* Agrees to buy Italy's Cobra Automotive Technologies
* Offers 1.49 euros a share, or 145 million euros
* Tech firms race to connect more products to internet
* Cars at forefront of machine-to-machine communications
(Adds analyst, detail, background, shares)
By Kate Holton
LONDON, June 16 Vodafone is buying an
Italian car electronics maker for 145 million euros ($197
million), seeking to get ahead in the race to connect more
products to the internet and offset slowing growth in its core
mobile phone business.
Telecoms and technology firms are looking to tap an expected
surge in demand for so-called machine-to-machine (M2M)
communications - or using the internet to get products from cars
and washing machines to turbines and medical equipment to carry
out more tasks, more efficiently.
Cars are at the forefront of the new industry, as
manufacturers strive to add new features such as streaming
music, playing audio books, navigation aids and security
improvements to their vehicles.
Only about 10 percent of vehicles currently have built-in
connectivity to the internet, but that number is expected to
rise to more than 90 percent by 2020, according to British
consulting firm Machina Research.
Vodafone said on Monday it had agreed to buy Cobra
Automotive Technologies, which provides products
aimed at improving car security, telecommunications and vehicle
tracking for the automotive and insurance industries.
"The combination of Vodafone and Cobra will create a new
global provider of connected car services," said Erik Brenneis,
Director of M2M at Vodafone.
"We plan to invest in the business to offer our automotive
and insurance customers a full range of telematics services."
Other mobile operators are also investing in the M2M
industry - also known as "the internet of things" - looking for
new sources of income as stiff competition and regulation slow
growth in their core market.
For example, Verizon Communications, the largest U.S.
wireless carrier, spent $612 million in cash in 2012 to buy
Hughes Telematics, which sells products including GPS tracking,
communications and safety features in cars.
OWNING THE SERVICES
Technology companies are also deeply involved.
Earlier this year, Apple unveiled its CarPlay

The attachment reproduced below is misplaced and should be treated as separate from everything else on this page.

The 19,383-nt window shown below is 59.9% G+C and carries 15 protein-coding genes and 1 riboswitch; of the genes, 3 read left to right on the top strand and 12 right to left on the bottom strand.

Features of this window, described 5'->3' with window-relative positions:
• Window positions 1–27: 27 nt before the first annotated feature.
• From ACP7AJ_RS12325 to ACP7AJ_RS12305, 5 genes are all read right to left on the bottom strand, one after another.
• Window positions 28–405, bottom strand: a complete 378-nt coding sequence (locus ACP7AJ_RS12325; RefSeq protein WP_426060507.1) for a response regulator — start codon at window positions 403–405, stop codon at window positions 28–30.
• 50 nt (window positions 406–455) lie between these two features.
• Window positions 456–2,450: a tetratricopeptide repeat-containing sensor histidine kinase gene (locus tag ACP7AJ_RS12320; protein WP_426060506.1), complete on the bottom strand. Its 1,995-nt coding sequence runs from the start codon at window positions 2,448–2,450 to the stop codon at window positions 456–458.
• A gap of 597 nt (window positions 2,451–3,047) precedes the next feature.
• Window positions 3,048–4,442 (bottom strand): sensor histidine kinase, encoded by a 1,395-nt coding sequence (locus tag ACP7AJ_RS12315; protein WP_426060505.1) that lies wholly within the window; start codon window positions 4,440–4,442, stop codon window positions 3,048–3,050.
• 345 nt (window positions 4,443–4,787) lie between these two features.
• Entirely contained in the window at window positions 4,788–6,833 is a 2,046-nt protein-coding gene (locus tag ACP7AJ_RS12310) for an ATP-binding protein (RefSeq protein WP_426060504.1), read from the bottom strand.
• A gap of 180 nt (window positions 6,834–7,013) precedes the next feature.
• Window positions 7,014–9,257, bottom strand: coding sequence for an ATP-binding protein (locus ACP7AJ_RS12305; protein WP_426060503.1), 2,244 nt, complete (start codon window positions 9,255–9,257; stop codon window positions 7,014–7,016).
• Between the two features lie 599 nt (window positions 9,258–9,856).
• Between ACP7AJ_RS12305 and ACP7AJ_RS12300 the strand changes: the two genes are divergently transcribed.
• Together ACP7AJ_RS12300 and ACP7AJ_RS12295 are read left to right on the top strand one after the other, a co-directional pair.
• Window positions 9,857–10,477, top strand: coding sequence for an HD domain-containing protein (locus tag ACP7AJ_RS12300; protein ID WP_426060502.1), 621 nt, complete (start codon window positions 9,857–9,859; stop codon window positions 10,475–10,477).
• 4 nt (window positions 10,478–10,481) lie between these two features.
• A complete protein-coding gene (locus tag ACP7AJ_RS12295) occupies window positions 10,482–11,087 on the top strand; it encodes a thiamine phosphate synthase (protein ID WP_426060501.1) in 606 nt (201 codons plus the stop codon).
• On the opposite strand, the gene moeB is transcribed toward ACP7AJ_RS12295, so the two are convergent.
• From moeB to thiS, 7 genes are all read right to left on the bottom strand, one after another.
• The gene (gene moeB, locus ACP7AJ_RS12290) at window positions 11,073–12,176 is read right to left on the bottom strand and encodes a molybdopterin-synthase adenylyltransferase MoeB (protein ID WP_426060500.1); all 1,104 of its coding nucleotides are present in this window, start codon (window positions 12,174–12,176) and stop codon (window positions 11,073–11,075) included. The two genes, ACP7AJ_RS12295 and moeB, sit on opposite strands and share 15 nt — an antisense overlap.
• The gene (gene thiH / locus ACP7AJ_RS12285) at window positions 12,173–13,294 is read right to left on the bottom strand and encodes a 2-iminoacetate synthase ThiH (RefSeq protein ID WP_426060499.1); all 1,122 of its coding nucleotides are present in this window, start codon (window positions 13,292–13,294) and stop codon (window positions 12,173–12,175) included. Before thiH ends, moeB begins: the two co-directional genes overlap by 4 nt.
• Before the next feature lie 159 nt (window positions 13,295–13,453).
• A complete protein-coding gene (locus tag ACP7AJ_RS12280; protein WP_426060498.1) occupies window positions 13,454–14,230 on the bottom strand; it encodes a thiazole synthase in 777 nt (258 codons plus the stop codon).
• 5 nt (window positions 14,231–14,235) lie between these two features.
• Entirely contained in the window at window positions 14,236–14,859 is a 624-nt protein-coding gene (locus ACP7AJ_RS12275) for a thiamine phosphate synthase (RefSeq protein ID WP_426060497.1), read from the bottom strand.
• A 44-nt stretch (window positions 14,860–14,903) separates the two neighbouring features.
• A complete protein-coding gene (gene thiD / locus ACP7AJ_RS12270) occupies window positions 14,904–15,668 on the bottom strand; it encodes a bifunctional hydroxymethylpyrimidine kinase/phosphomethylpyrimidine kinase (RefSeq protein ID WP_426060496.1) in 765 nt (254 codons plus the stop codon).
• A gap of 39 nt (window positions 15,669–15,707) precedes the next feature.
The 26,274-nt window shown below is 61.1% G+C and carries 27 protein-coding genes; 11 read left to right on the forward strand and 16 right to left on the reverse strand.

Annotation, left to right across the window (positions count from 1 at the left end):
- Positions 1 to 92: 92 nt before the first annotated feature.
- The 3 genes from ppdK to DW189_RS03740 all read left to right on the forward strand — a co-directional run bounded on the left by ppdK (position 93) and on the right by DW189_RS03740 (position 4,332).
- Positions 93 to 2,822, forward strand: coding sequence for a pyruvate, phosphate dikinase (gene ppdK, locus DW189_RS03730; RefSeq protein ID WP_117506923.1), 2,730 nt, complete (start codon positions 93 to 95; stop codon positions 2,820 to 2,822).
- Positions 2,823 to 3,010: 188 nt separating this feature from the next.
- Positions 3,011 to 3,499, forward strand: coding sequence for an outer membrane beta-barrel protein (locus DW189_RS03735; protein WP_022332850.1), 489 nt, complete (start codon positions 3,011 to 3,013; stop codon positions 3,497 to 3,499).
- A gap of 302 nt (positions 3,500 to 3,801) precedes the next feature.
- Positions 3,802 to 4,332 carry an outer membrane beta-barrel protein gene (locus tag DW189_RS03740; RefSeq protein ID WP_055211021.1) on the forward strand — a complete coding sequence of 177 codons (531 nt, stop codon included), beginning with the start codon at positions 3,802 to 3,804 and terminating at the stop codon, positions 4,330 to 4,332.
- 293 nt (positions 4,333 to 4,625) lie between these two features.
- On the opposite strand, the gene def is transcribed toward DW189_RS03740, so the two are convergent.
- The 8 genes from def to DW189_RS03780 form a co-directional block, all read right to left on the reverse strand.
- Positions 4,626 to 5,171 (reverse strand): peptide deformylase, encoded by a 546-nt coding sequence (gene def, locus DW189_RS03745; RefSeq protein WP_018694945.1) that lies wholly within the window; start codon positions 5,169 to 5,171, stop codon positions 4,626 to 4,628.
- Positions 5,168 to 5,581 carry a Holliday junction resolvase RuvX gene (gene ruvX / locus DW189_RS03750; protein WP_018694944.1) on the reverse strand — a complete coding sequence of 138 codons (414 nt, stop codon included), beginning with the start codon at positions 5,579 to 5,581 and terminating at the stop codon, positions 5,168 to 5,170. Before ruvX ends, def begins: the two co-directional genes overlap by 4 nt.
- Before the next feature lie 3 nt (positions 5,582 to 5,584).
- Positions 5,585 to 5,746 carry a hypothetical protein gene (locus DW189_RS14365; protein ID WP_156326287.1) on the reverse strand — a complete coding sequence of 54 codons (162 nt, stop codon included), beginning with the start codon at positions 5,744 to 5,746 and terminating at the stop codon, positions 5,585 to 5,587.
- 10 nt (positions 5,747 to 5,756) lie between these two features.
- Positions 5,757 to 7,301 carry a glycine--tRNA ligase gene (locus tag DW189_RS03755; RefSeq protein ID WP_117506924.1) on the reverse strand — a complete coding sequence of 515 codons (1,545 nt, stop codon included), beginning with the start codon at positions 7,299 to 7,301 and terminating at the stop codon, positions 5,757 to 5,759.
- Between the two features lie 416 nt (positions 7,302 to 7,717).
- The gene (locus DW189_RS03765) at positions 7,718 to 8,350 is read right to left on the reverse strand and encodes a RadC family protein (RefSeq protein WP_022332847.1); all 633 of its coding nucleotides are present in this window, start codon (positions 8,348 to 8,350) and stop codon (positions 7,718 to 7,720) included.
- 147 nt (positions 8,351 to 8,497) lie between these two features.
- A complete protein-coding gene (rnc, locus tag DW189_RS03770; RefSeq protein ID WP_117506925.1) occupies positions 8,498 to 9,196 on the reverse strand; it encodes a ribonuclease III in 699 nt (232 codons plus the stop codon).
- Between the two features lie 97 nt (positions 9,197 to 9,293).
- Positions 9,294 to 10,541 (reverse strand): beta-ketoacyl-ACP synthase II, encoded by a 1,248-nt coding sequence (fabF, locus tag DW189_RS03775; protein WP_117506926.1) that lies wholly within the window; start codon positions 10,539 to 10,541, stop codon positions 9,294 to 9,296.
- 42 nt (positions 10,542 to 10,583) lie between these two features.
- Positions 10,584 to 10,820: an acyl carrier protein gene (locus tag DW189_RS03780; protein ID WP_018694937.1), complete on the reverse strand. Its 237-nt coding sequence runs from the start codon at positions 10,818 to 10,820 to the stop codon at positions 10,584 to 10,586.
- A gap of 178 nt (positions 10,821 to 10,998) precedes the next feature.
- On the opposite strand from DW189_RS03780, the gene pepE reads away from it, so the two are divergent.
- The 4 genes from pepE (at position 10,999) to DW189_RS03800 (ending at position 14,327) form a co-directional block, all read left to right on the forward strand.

technology, which integrates its iPhone with a car and allows
drivers to use certain apps on the dashboard with Siri, the
voice-enabled assistant, to view maps, make calls, listen to
music and send and receive text messages.
In other industries, examples of M2M technology already in
use include smart meters which monitor energy usage at homes, or
devices in offices which tell an owner when their coffee machine
Enders analyst James Barford said mobile operators were
still undecided whether they wanted to provide just the network
capabilities for M2M communications or actually compete with IT
providers to manage the services themselves.
"Although there is scope to have a very large number of
connected devices in due course, typically the volume of traffic
that goes over them is pretty low because it's just logistics
data," he said.
"Increasingly more of the value is in the service wrapped
around it. This is a small move towards owning more of the
The GSMA, the trade body for mobile operators, estimates
there were 195 million M2M connections in 2013, with the highest
usage seen in the car and consumer electronics industries.
Vodafone said it would offer 1.49 euros a share to buyout
shareholders in Italian group, around 50 percent higher than its
previous closing price.
Cobra's majority shareholder Intek Group said in a
statement it had agreed to tender its 51.4 percent stake in
Cobra for 74.3 million euros.
At 1015 GMT, Cobra shares were up 49 percent at 1.473 euros,
while Vodafone's stock was down 0.5 percent at 194.05 pence.
($1 = 0.7345 Euros)
(Editing by Sarah Young and Mark Potter)